During a recession, the mean squared errors (MSEs) associated with forecasts of GDP growth and the unemployment rate are 0.58 and 1.95, respectively. In each case, the MSEs are four times larger than those made when the economy is not in a recession. Even if the very large errors during and immediately after the 1981 recession are omitted from the calculations, the MSEs are still roughly twice as large—a smaller but still significant difference.

One main contributor to the deterioration in the forecasts is an inability to detect turning points—that period when the economy shifts from being in a recession to not being in a recession—and vice versa. Another contributor is a clear bias in the forecasts during a recession. Forecasts of GDP growth and the unemployment rate both generally tend to be overly optimistic: Forecasts of GDP growth tend to be too high, whereas those for the unemployment rate tend to be too low. Perhaps not surprisingly, the degree of accuracy of the two series tends to move together; the correlation between the two series is roughly 80 percent.

Deserves a :-) This is precisely the finding of this Prakash Loungiani study as well. Forecasters failed to anticipate Japan slump as well and only when the economic situation looked really bad, were the forecasts revised downwards. My research on India growth also seems to point the same – forecasters revise predictions only when actual numbers change.

US Fiscal Stimulus – stimulates in short-term, shaky in long term

February 13, 2009

CBO has released its estimates of the US Fiscal Stimulus plan. CBO Director’s Blog explains it here.  (I found another study which compares the two stimulus plans – one debated by House of Reps and other by senate.)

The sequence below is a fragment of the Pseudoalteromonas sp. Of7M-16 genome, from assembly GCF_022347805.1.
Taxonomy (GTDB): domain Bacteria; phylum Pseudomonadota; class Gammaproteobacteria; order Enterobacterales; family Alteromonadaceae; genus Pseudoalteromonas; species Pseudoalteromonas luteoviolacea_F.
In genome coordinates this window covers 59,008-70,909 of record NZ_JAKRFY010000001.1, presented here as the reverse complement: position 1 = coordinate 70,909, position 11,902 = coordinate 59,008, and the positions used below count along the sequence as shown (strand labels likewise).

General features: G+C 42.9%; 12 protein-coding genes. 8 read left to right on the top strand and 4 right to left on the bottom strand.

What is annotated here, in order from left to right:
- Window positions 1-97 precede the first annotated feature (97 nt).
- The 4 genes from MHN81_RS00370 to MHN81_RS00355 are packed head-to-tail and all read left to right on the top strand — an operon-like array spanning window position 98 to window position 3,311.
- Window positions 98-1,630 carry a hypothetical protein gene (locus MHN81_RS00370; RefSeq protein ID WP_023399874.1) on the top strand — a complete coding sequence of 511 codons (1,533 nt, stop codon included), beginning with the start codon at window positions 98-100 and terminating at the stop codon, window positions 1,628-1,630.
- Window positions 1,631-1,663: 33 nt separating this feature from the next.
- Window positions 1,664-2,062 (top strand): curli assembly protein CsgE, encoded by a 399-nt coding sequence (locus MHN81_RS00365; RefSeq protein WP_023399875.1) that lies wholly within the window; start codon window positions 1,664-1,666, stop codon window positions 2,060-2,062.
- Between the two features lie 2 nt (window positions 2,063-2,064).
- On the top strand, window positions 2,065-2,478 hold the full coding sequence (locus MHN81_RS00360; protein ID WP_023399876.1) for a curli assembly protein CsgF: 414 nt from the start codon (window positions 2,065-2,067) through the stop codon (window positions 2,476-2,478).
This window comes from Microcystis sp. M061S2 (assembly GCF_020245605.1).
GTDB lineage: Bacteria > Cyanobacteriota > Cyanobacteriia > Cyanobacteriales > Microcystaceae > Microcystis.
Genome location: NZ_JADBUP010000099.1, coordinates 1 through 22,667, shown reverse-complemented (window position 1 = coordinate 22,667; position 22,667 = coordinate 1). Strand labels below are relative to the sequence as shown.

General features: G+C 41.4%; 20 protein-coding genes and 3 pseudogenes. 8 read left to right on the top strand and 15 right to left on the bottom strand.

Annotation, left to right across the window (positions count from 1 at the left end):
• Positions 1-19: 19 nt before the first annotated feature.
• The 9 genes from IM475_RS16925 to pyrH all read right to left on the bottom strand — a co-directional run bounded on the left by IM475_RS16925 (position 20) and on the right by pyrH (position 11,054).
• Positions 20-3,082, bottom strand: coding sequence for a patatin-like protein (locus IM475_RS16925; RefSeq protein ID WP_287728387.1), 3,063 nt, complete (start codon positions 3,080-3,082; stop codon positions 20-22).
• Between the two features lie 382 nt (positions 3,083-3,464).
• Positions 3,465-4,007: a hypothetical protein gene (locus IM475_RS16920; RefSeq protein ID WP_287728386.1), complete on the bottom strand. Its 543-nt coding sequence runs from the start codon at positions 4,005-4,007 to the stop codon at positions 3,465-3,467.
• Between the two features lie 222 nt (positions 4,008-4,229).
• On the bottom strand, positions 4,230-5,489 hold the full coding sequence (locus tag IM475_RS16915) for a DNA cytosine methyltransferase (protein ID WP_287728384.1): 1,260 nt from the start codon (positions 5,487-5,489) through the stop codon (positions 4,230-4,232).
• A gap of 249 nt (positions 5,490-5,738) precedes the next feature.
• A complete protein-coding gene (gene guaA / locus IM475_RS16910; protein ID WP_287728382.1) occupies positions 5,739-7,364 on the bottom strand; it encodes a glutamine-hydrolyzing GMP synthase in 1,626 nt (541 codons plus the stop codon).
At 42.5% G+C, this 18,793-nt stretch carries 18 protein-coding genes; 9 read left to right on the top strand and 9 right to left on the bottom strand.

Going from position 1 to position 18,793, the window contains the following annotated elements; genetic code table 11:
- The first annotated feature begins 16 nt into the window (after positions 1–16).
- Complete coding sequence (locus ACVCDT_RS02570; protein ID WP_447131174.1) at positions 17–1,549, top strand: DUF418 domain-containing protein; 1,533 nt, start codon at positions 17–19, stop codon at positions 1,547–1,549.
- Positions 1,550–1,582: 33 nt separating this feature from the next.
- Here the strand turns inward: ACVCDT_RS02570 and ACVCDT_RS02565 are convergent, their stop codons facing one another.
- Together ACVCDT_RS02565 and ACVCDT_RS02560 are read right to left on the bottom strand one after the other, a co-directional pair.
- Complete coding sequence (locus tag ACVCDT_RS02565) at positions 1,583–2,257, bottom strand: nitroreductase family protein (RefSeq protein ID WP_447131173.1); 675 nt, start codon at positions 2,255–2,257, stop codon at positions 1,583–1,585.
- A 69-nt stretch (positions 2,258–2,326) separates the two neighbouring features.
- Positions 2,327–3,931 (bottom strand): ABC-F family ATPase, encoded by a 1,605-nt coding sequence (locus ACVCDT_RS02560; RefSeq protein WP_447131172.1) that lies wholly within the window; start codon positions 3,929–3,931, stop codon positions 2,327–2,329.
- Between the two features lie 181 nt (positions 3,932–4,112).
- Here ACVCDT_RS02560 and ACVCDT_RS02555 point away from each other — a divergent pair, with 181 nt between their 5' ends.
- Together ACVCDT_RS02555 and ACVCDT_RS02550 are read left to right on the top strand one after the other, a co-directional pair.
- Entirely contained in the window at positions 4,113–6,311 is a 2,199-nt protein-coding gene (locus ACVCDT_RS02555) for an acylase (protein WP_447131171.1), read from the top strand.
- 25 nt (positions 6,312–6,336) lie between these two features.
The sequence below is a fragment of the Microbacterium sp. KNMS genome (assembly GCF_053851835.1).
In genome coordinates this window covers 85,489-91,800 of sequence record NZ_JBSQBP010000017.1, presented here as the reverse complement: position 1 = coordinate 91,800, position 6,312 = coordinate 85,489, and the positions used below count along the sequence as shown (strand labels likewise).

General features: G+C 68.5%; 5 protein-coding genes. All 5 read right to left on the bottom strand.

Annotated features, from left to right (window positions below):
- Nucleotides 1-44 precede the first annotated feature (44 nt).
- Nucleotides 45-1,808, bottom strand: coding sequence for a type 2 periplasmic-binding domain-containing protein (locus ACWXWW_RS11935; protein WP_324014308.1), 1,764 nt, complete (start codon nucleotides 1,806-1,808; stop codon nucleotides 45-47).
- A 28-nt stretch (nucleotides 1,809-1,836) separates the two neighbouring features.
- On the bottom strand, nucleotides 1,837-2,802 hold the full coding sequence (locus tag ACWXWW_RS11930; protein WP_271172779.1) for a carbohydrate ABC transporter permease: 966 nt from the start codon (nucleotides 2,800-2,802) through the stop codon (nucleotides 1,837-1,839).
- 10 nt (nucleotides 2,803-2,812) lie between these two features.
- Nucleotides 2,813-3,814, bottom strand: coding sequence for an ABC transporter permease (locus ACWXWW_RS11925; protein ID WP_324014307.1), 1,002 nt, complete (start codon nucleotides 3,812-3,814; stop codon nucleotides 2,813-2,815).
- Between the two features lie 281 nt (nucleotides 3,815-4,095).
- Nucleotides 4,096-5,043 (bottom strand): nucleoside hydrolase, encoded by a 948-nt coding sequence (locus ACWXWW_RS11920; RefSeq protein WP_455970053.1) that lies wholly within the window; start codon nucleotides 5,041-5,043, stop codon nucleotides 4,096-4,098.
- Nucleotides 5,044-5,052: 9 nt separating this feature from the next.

The estimates points that the plan would be helpful in short-term but long-term implications are too shaky. Why?

In contrast to its positive near-term macroeconomic effects, the legislation would reduce output slightly in the long run, CBO estimates, as would other similar proposals. The principal channel for this effect is that the legislation would result in an increase in government debt. To the extent that people hold their wealth as government bonds rather than in a form that can be used to finance private investment, the increased debt would tend to reduce the stock of productive private capital. In economic parlance, the debt would “crowd out” private investment. (Crowding out is unlikely to occur in the short run under current conditions, because most firms are lowering investment in response to reduced demand, which stimulus can offset in part.)

How much is Crowding out?

CBO’s basic assumption is that, in the long run, each dollar of additional debt crowds out about a third of a dollar’s worth of private domestic capital (with the remainder of the rise in debt offset by increases in private saving and inflows of foreign capital).

It adds crowding out could be minimised if govt invests in infrastructure and research now as it would lead to improvement in poutput later on. However, the catch is that govt should be able to spend the extra debt as efficiently as private sector does.


Taking all of the short- and long-run effects into account, CBO estimates that the legislation implies an increase in GDP relative to the agency’s baseline forecast of between 1.4 percent and 3.8 percent by the fourth quarter of 2009, between 1.1 percent and 3.3 percent by the fourth quarter of 2010, between 0.4 percent and 1.3 percent by the fourth quarter of 2011, and declining amounts in later years (see Table 1). Beyond 2014, the legislation is estimated to reduce GDP by between zero and 0.2 percent.